It would provide $1.9 billion in funding for the House, a more than 4 percent boost over current funding levels.

The Capitol Police would receive a 5 percent bump, up to $830 million in fiscal 2025. It would also provide $883.4 million for the Library of Congress, $896.7 million for the Government Accountability Office, and $73.3 million for the Congressional Budget Office, all of which are well above fiscal 2024 enacted levels.

The Architect of the Capitol, meanwhile, would see its budget cut by $56.3 million, down to $752.2 million. The AOC has been awash in controversy in recent years, and J. Brett Blanton was removed in February 2023 as head of the agency. Thomas Austin, an Army veteran and former director of engineering at Arlington National Cemetery, was named the new Capitol architect on Wednesday.

“Our greatest duty is to our constituents and this bill provides resources for us to serve their needs. It makes investments to ensure robust oversight and accountability over the actions of the White House,” House Appropriations Chairman Tom Cole, R-Okla., said at the markup. “It supports the safety of the Capitol complex for visitors and for the work of the U.S. Capitol police. And it keeps national institutions like the Library of Congress and Government Accountability Office open.”

Silent on COLA

One issue not raised at Thursday’s markup was whether members of Congress should get their first pay raise in nearly 15 years. The cost of living adjustment, or COLA, is a perennial hot-button issue for Legislative Branch appropriators.

Member pay has been frozen at $174,000 since 2009 thanks to a provision blocking the COLA tucked into the Legislative Branch bill every year.

Last year, the House version of the bill made it through committee without the provision. But the Rules Committee inserted the language in October. Appropriators continued to debate the pay raise into March, but ultimately passed the final package for fiscal 2024 with the freeze in place.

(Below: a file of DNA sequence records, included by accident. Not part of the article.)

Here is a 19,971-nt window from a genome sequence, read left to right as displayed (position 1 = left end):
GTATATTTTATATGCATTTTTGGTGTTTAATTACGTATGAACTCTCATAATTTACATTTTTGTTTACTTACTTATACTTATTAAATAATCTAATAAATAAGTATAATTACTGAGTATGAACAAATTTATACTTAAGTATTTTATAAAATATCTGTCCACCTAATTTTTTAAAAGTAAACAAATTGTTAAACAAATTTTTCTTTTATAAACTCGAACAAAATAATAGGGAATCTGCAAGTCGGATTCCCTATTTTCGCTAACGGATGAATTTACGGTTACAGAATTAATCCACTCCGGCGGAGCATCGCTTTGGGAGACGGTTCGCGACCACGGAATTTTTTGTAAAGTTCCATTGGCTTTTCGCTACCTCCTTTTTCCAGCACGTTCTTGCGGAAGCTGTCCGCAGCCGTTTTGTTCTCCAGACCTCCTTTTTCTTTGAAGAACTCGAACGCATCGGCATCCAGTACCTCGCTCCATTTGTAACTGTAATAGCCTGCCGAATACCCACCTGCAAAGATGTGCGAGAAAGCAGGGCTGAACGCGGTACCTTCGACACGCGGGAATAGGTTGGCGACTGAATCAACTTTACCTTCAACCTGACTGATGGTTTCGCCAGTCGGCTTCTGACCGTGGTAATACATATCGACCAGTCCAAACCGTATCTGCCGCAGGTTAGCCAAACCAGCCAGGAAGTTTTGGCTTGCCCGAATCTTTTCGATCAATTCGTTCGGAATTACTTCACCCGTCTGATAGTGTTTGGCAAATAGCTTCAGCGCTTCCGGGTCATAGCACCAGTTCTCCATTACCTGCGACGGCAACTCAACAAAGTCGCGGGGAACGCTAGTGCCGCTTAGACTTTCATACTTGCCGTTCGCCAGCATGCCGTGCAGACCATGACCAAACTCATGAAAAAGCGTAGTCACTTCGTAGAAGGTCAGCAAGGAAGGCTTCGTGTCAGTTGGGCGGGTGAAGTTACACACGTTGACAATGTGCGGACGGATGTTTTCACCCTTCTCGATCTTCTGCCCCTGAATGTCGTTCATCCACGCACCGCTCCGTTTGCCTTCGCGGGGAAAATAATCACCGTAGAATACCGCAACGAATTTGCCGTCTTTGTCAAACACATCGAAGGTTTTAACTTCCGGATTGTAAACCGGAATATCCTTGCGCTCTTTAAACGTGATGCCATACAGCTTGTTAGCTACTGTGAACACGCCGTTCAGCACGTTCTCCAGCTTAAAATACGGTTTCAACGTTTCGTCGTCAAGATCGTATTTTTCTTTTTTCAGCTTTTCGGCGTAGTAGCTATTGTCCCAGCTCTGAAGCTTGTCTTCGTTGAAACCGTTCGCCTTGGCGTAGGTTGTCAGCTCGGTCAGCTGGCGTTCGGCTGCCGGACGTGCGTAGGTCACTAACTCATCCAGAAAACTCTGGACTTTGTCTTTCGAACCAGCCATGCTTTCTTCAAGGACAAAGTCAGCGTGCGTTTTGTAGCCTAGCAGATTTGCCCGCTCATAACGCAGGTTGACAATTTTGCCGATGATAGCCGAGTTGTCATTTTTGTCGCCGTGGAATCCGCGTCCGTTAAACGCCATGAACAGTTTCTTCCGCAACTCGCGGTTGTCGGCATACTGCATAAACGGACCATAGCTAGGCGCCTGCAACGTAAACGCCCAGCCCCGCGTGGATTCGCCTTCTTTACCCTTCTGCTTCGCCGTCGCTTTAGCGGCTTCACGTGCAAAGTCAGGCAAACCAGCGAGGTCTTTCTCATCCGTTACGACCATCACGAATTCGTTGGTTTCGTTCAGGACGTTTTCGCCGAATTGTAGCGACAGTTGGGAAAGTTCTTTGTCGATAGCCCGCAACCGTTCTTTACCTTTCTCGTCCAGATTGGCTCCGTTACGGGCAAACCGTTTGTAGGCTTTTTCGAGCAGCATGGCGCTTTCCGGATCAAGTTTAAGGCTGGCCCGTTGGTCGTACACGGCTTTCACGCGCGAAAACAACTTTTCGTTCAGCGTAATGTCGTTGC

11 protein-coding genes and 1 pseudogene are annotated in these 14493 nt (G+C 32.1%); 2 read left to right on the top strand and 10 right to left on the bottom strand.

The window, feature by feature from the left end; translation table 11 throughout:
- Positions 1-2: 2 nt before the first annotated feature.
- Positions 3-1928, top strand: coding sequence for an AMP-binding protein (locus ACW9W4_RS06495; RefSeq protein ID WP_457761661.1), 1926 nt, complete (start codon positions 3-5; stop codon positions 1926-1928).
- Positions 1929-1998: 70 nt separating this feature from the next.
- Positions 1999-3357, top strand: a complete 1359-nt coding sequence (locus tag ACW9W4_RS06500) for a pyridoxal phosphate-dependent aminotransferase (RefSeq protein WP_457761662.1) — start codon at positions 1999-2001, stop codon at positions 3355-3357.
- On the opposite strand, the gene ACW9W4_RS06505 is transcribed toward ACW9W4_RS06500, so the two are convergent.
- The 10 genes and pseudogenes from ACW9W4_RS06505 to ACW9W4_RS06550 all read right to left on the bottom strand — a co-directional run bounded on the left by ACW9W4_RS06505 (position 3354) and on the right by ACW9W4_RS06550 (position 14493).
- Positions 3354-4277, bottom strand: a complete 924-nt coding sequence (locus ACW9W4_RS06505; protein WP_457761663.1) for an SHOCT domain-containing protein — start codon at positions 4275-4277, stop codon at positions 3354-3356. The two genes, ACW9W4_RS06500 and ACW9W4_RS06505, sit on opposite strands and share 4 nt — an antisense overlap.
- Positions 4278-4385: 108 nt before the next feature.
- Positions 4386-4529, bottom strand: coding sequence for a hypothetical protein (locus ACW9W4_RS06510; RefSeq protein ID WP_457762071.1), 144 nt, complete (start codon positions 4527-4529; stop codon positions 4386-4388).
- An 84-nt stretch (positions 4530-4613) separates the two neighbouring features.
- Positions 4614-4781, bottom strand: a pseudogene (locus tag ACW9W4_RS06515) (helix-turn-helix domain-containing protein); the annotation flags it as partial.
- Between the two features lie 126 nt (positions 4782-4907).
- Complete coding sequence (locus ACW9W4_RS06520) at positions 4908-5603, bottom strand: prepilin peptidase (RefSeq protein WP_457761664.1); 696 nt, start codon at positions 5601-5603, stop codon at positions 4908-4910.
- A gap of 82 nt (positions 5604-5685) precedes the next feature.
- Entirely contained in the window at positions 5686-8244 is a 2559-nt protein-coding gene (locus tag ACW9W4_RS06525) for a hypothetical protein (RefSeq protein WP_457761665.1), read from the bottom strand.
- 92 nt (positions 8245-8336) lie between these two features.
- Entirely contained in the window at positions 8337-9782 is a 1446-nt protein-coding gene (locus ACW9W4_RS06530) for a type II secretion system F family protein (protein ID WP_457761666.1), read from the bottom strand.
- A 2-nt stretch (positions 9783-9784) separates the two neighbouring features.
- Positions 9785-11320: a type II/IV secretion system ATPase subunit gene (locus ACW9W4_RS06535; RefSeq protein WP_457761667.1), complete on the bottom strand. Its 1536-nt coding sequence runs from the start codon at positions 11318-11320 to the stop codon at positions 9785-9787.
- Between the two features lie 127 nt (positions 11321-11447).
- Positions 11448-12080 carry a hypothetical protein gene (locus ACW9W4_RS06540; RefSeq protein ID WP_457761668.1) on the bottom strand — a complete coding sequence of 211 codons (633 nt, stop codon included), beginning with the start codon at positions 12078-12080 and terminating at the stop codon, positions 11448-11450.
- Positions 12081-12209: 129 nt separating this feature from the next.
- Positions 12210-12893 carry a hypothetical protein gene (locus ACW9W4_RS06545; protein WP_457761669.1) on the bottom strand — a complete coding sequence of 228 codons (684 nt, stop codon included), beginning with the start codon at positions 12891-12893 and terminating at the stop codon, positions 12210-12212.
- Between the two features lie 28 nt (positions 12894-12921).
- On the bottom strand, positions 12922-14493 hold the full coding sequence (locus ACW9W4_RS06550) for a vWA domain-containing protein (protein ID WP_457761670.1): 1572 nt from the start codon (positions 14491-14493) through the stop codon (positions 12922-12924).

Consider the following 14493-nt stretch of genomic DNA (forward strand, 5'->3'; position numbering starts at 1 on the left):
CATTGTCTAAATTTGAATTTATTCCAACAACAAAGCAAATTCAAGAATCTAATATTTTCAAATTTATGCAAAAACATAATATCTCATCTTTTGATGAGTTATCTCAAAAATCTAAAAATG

Rep. David Valadao, R-Calif., who took the House Legislative Branch Appropriations Subcommittee gavel in April, said last month that he’d been instructed COLA would be a “speaker-level decision.” 

Asked after the markup if there was support for a pay increase, Cole said, “I think there is. There are always mixed feelings about this. We’ll see what happens in the full markup.”

Meanwhile, Democrats have begun nudging their Republican colleagues on a memorial plaque to honor officers who responded to the Capitol on Jan. 6, 2021. The plaque was authorized in the fiscal 2022 omnibus and was supposed to be placed at the Capitol by March 2023. Espaillat, in a statement responding to the draft Legislative Branch bill released Wednesday, called the failure to install the plaque “unconscionable.”

“They don’t want to do it I guess. They don’t want to recognize those heroes that protected us on Jan. 6,” Espaillat said of the plaque after the markup. Asked if he thought the delay was politically motivated, he said, “It seems that way.”

“I don’t know anything about it,” Cole said of the plaque.